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There is a huge and complex regulatory burden on the HVACR industry when it comes to licensing and registration yet not one of these laws deals specifically with flammable refrigerants.

Speaking at CCN Live 2020, Weir Legal & Consulting special counsel, Krista Weymouth, said there is a hydrocarbon specific license registration scheme that applies in Queensland as well as occupation specific licenses and dangerous goods permits but nothing for flammable refrigerants.

“There is the ARC licence of course but none of these have a focus on flammables,” she said.

It raises the question: Is a flammable licence required to ensure technicians using refrigerants have the right competencies?

With a flammables licence, Weymouth said industry can be sure that those with a ticket to play are competent.

She said a licence allows industry to undertake enforcement and it makes technicians accountable.

“This industry needs to give serious consideration to a licensing regime that covers flammables,” Weymouth said.

As the lead researcher on the Flammable Refrigerants Review Project, Weymouth was involved in a stocktake of all standards and regulations that relate to HVACR across every state and territory in Australia.

She said there were plenty of licensing and registration requirements already in place but flammables was the only area where she identified a legislative gap.

Overall there is no shortage of regulations for this industry and all of these laws are covered in the Flammable Refrigerants Review project which is a guide to Australia’s legal landscape.

It covers laws and regulations for every state and territory in Australia and was created to provide industry with a navigational tool to help make the transition to low GWP refrigerants.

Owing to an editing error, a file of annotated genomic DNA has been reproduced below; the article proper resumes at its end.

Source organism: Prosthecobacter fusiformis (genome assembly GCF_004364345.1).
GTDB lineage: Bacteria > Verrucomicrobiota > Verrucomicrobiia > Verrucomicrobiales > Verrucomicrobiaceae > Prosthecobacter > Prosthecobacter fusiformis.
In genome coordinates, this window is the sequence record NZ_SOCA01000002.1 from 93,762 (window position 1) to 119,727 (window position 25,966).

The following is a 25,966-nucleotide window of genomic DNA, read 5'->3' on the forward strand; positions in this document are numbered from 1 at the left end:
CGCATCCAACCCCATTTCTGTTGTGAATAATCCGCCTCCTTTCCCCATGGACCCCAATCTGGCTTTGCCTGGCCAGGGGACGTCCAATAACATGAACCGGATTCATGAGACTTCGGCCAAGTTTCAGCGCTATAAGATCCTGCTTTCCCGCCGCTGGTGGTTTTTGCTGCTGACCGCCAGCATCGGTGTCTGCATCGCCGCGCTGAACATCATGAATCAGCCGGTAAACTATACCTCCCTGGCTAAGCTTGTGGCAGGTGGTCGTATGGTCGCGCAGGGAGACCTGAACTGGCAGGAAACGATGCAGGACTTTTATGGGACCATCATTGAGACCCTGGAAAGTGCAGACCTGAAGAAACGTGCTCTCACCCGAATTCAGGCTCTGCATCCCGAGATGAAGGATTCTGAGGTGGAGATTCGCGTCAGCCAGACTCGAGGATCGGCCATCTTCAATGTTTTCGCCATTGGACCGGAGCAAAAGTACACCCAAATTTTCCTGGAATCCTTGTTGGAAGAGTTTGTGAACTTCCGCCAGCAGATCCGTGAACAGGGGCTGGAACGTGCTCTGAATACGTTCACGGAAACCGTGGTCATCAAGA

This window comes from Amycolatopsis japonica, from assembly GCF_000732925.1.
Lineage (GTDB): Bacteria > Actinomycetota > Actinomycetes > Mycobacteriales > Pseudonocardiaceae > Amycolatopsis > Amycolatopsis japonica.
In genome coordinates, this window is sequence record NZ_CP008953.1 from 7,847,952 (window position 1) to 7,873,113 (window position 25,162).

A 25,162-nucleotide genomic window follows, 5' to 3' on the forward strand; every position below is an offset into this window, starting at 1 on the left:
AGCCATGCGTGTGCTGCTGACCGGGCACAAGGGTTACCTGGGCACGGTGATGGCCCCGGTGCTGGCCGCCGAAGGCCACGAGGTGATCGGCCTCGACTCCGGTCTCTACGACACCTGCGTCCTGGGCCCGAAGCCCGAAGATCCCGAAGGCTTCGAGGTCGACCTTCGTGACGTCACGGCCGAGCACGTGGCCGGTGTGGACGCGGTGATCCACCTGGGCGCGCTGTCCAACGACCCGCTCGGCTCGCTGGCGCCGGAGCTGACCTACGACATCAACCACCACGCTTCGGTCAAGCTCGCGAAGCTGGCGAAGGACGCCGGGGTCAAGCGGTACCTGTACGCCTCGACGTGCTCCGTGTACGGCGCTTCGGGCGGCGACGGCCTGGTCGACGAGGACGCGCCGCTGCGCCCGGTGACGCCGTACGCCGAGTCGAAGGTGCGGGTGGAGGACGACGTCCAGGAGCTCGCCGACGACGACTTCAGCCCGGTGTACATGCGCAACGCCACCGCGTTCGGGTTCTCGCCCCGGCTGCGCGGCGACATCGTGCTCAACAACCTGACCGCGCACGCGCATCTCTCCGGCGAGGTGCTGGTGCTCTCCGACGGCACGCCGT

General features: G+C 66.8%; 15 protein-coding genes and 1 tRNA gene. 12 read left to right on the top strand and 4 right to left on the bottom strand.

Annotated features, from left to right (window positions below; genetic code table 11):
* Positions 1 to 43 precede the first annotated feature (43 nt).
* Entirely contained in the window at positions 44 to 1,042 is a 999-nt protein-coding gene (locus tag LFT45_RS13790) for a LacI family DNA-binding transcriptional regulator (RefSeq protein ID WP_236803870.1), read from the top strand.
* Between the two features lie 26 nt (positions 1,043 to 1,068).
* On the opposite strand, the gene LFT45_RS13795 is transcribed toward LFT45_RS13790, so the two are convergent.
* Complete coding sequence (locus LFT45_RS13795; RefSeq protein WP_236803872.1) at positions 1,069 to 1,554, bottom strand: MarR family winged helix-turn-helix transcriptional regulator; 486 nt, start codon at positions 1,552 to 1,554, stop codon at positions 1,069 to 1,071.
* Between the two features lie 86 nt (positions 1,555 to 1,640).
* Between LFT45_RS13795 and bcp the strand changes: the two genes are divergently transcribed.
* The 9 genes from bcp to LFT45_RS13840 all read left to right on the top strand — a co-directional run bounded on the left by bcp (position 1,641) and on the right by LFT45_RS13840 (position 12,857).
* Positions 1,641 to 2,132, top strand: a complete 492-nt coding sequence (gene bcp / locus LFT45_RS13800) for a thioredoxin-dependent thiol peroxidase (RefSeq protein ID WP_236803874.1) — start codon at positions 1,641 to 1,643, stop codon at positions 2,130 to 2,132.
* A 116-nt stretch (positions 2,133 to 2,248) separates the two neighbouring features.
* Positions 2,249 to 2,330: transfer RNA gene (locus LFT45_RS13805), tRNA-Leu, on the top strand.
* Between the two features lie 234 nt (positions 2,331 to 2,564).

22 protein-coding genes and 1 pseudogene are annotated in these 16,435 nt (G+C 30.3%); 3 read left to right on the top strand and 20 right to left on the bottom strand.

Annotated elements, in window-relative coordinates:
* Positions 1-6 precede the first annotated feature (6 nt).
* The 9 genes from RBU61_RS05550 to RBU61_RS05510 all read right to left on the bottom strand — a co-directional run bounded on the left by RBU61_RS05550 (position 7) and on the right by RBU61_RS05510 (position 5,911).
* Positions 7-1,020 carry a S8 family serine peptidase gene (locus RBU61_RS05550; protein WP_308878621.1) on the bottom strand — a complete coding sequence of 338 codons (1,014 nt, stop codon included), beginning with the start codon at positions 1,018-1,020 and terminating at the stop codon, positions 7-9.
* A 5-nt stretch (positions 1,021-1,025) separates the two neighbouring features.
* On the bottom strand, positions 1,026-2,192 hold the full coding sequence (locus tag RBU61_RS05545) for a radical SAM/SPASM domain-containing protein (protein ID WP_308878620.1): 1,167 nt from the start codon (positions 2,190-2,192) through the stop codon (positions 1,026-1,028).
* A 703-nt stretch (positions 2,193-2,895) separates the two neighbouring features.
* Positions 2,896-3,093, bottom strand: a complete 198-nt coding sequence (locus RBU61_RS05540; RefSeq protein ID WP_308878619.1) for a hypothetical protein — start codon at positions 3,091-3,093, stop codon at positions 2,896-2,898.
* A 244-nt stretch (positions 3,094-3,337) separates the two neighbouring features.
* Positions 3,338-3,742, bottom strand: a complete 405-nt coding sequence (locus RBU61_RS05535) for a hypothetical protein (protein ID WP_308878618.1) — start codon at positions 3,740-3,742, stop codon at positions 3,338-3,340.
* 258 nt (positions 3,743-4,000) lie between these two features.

When preparing the guide Weir Legal & Consulting did a stocktake of standards, regulations and laws that relate to flammable refrigerants and found 143 different instruments.

Weir Legal & Consulting managing director, Bronwyn Weir, said that during the project the research team found plenty of duplication.

“And duplication brings inconsistencies but this is bound to happen because we operate across a lot of different jurisdictions,” Weir said.

“We looked at how the laws apply across the supply chain from automotive to recovery. We broke it down to six groups including three main areas of law.”

The main groups covered Workplace Health & Safety (WH&S), dangerous goods legislation and electrical safety.

The second group covered licensing controls, consumer law obligations and building regulations.

“There are a lot of licenses making it confusing and inefficient for compliance,” she said.

“We don’t need more licensing but it could be more effective if consolidated. Of course we can use what we have.

“The reason licensing is a good opportunity is because it is a nice vehicle for regulators it gives you an idea who is operating which makes it ideal for compliance.

“If there is any room for reform there is a need for a more specific application of flammable laws.

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